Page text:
Home > Music, poems > Tessema Eshete’s Medina

Tessema Eshete’s Medina

A restored classic recording of the acclaimed Ethiopian musician and vocalist Azmari Tessema Eshete was reissued last month by the French label Buda Musiques.
The luxuriously restored and compiled CD was part of the 27th edition of éthiopiques, historic recordings made by Azmari Tessema in Berlin 100 years ago. This was the first ever Ethiopian music to be recorded.
This recently reissued CD was a collaborative effort of Tadele Tessema, Tessema’s grandson and French music producer Francis Falceto. This project has also gained the support of UNESCO as well as the Institute of Ethiopian Studies and the Alliance Ethio-Française.
Negadras Tessema’s songs are accompanied by the mesenqo, a one-stringed lute. The very first Ethiopian lyrics ever to have been recorded, they are mainly in Amharic, with two songs in Geez, and one in Amharic with some lines in Arabic.

Here is one of the lyrics taken from the CD, translated from Amharic to English by Dr. Haylu Habtu.Tessema’s lyrics utilize the poetic form of semennawerq (wax and gold) genre –the double meaning. The sem (wax) is the obvious or surface meaning, while the werq (gold) is the hidden or buried meaning.In this translation, the werq has been italicized after the sem – after the literal meaning. E.g. In the third stanza of line 4, “But there is no seamstress around” is the sem while line 5 “Good people are hard to find” is the werq.
In this stanza, the critical word with the double meaning is ’teqami or teqqami’. Geminated, ‘teqqami’ with the consonant ‘q’ doubled means ‘seamstress’.
Ingeminated with a single ‘q’ as ‘teqami’, it means ‘good person’.

Medina

By Negadras Tessema Eshete

Joachim and Hanna vowed that if God gave
them a child
They would bring it to the Temple.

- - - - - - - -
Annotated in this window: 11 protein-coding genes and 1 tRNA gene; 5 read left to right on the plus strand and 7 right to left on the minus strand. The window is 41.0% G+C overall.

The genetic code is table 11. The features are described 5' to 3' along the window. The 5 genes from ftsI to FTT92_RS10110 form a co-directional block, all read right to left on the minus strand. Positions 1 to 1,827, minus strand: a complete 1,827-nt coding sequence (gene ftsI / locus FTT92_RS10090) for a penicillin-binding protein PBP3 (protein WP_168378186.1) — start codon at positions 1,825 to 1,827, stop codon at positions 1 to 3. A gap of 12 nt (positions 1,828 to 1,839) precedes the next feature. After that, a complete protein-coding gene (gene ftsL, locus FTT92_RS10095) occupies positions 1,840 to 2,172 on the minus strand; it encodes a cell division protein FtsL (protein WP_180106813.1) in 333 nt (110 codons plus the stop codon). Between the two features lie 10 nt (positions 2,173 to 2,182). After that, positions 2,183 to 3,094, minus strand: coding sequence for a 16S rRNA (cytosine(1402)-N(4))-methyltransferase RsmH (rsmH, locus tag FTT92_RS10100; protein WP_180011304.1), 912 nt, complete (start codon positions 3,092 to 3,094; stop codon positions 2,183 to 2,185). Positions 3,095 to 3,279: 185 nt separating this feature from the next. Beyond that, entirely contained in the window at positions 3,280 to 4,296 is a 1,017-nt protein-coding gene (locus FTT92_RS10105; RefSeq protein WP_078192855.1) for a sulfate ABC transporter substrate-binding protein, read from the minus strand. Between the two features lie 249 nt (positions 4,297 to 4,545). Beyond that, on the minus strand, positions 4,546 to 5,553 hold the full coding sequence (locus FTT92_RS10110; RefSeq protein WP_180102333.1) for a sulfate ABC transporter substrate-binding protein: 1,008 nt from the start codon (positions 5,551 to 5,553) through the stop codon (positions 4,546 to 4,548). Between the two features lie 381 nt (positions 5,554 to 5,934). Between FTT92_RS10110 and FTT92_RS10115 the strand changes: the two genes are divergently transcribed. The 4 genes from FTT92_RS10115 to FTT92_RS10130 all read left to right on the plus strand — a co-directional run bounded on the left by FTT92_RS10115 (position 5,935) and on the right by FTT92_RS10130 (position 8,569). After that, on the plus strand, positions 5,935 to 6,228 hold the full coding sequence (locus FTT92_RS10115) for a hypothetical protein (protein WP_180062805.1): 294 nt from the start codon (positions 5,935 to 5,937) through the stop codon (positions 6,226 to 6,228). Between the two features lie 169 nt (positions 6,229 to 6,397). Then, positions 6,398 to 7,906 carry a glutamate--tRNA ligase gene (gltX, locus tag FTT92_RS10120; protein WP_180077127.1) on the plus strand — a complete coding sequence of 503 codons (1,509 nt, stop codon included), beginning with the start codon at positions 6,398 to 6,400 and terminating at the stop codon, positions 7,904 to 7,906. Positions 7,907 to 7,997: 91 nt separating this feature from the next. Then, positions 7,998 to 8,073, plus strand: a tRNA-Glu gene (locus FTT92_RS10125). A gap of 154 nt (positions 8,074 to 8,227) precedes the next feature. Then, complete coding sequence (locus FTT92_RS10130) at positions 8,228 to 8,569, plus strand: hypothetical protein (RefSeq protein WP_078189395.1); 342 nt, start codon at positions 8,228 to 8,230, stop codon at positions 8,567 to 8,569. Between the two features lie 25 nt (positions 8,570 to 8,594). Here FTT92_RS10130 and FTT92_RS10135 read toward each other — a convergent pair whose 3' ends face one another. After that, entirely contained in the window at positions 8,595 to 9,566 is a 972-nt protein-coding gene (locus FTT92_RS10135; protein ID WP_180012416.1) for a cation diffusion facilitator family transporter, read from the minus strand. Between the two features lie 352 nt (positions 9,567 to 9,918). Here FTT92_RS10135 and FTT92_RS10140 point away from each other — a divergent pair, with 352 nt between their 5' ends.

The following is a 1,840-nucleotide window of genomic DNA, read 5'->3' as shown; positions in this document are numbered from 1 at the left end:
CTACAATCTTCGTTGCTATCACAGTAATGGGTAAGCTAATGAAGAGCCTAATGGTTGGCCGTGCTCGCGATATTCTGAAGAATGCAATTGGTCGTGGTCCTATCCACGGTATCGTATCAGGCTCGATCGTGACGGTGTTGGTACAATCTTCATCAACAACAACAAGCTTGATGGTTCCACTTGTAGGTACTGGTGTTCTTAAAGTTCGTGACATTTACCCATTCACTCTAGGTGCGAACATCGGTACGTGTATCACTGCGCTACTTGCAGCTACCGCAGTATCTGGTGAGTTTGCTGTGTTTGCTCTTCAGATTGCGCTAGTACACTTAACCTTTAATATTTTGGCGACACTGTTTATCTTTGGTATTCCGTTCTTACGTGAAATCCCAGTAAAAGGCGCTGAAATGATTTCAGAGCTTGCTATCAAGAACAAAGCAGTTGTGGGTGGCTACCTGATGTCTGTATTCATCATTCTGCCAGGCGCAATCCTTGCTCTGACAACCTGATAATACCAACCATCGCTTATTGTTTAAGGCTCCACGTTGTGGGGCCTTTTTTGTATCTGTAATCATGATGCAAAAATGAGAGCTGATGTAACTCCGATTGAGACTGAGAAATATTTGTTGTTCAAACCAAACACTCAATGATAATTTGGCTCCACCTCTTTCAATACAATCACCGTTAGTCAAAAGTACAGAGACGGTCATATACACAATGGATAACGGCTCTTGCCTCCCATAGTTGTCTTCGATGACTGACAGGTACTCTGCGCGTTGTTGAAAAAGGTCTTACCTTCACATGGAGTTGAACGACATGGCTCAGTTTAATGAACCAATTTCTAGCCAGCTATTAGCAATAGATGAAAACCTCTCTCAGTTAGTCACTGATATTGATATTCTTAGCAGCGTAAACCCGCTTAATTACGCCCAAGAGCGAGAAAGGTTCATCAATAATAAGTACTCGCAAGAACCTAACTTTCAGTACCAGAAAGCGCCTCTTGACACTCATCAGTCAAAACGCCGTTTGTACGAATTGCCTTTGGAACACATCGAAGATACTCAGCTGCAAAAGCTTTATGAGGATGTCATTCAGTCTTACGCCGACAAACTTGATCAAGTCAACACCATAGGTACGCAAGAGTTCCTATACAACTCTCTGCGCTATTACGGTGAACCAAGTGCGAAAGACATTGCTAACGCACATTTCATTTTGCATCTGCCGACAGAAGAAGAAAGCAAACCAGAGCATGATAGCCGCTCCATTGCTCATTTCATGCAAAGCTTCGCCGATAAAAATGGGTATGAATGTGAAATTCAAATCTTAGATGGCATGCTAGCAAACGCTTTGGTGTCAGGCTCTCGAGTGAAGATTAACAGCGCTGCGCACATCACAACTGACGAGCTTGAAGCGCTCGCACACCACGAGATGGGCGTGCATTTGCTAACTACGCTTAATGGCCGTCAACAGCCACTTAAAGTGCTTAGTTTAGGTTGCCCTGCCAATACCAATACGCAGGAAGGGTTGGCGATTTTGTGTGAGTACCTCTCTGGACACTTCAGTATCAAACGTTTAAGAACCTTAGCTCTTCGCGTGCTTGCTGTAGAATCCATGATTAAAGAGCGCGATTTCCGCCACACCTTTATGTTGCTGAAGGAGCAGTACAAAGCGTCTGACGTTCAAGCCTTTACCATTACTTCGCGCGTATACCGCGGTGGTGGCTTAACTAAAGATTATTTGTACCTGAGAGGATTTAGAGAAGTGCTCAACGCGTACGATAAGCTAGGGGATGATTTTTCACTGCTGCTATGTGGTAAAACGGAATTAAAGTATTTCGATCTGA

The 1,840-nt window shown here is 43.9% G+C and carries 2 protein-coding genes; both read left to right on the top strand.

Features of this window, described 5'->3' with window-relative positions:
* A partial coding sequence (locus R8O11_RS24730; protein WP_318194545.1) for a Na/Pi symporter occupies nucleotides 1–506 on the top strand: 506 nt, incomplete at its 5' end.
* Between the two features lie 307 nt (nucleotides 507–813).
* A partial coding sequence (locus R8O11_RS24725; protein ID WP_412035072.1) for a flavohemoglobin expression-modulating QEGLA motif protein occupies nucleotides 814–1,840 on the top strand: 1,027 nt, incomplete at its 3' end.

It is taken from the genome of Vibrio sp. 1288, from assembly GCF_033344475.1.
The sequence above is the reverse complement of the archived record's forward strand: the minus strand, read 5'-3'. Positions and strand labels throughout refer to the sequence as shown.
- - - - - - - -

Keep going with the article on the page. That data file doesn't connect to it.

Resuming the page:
God blessed them with the holy Mary,
Who bore but one,
Who never bore but One.
Who begat only the Savior Son.(Gospel of St. Mark 6:3; allusion to remarks about Jesus having brothers and sisters.)

I studied the Psalms:
Verse, phrase, word, and syllable.
They said I should I study the Hymns,
But I couldn’t manage to be a qene composer
And write verses worthy of a cantor.

On my way back from church,
A thorn tore through my clothes.
I found a needle and thread,
But there is no seamstress around.
Good people are hard to find.

I went to the marketplace on business,
And at the butcher’s whiled away the day.
I turned myself into a worthless wretch,
Fooled by all that meat, fooled by all that flesh.
Fooled by the body of the woman.

Ye Lord of the earth and Heaven!
All is found in your mansion.
After death you rise again,
For you are the Savior Son.
And you are on a par with your Father.

A spacious hall I had built
With fine fitting floor and ceiling;
But they tell me the roof is leaking,
So I’m going to pull it down.
Oh! Man’s fate! Dust thou are, and to dust returneth.

(courtesy of Francis Falceto)

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Categories: Music, poems
  1. ezra
    October 9, 2010 at 1:53 pm

    Arefe,
    Could you also please post the Amharic version?

  2. etetu
    October 11, 2010 at 4:09 am

    OH Please post the Amharic version.

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